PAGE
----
The HIV epidemic in the European Union and European Economic Area shows one persistent trend: almost every second person diagnosed with HIV is a so-called late presenter in an advanced stage of HIV infection when their immune system already starts to fail.
This high proportion of late diagnoses observed during the last decade suggests problems with access to, and uptake of, HIV testing and counselling in many countries.
Providing antiretroviral therapy at the early stages of HIV infection allows people with HIV to live longer and healthier lives, and reduces the risk of transmitting HIV to others.
A quick and simple blood test will tell if one is infected or not – knowledge that can help protect their own health and that of others.
Why is testing important?
- There is no cure for HIV but early diagnosis allows access to lifesaving treatment. At the same time, effective treatment leads to an undetectable viral load and this practically eliminates the risk of transmitting HIV further
- Early diagnosis prolongs healthy life and reduces cost to the healthcare system;
- To protect partners and unborn children: HIV transmission can be prevented once status is known.
Where to test?
With the European Test Finder, it only takes a few seconds to locate a testing site near you.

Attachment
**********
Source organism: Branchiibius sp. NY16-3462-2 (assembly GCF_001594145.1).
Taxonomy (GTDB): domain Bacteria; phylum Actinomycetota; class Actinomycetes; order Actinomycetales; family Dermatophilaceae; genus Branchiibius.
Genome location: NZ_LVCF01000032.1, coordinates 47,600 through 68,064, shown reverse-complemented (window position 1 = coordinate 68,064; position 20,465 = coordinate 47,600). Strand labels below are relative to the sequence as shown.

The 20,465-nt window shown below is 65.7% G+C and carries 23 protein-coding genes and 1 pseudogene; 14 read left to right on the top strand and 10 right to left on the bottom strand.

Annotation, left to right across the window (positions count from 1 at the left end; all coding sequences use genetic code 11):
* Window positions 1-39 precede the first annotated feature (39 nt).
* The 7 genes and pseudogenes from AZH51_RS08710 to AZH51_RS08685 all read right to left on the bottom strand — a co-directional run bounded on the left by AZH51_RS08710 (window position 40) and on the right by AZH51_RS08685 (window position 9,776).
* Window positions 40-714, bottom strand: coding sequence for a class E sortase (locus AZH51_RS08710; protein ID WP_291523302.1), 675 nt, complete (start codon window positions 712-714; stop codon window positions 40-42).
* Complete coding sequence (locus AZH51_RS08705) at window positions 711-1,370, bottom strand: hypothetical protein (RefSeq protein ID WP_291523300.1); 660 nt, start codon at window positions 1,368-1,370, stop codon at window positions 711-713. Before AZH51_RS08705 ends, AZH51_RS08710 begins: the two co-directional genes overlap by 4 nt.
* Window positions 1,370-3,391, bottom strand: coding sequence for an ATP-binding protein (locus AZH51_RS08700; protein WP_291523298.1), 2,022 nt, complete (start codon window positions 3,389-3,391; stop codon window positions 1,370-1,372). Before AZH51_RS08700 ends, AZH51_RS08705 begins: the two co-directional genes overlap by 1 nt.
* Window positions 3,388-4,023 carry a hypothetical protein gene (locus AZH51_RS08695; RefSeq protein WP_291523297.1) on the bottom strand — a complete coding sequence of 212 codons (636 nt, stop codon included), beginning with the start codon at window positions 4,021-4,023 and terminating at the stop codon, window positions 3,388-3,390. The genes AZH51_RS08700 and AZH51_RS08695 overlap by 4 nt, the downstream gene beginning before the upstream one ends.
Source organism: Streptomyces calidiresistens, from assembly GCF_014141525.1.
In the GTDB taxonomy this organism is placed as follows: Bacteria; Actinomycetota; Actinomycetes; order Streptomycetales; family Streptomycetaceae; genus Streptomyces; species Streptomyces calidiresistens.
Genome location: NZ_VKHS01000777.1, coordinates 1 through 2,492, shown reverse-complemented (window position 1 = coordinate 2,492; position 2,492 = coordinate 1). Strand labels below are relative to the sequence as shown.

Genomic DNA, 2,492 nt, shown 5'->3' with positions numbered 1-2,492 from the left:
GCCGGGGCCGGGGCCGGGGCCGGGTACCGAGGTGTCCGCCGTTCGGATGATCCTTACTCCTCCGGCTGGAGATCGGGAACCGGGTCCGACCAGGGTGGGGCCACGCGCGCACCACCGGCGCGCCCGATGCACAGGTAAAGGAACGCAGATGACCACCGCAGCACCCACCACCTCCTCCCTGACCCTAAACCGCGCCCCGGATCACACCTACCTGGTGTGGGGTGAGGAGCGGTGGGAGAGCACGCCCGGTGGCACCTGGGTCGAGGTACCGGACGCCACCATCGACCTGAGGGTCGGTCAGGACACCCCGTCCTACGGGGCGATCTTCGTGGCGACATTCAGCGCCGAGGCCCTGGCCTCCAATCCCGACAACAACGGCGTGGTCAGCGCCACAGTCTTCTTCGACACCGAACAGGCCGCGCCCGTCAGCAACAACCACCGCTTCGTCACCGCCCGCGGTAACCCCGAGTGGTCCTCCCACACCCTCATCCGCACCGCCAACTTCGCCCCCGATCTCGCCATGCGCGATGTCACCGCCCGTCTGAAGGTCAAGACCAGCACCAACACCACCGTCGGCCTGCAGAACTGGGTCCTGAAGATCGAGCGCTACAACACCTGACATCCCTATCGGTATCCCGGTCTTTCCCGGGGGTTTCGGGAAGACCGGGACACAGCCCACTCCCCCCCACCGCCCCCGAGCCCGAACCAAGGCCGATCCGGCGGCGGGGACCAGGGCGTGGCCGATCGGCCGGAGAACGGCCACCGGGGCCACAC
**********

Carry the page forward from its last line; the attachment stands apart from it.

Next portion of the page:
Read more on the ECDC website
Public health guidance on HIV, hepatitis B and C testing in the EU/EEA
23 Nov 2018 - This guidance aims to provide EU/EEA countries with an evidence-based framework to help develop, implement, monitor and evaluate their own national HBV, HCV and HIV testing guidelines and programmes.
Public health guidance on prevention and control of blood-borne viruses in prison settings
23 Jul 2018 - This document provides EU/EEA Member States with evidence-based scientific advice on available options, when planning and implementing prevention and control interventions for blood-borne viruses in prison settings.
The benefits of HIV treatment: undetectable means you do not pass on the virus
25 Jul 2018 - Since its introduction in the 1990s, the main aim of combination antiretroviral therapy (ART) for HIV has been to halt the progression of the infection, maintaining the health of the HIV-positive person taking treatment. In addition to this, the impact of treatment as prevention has been well described.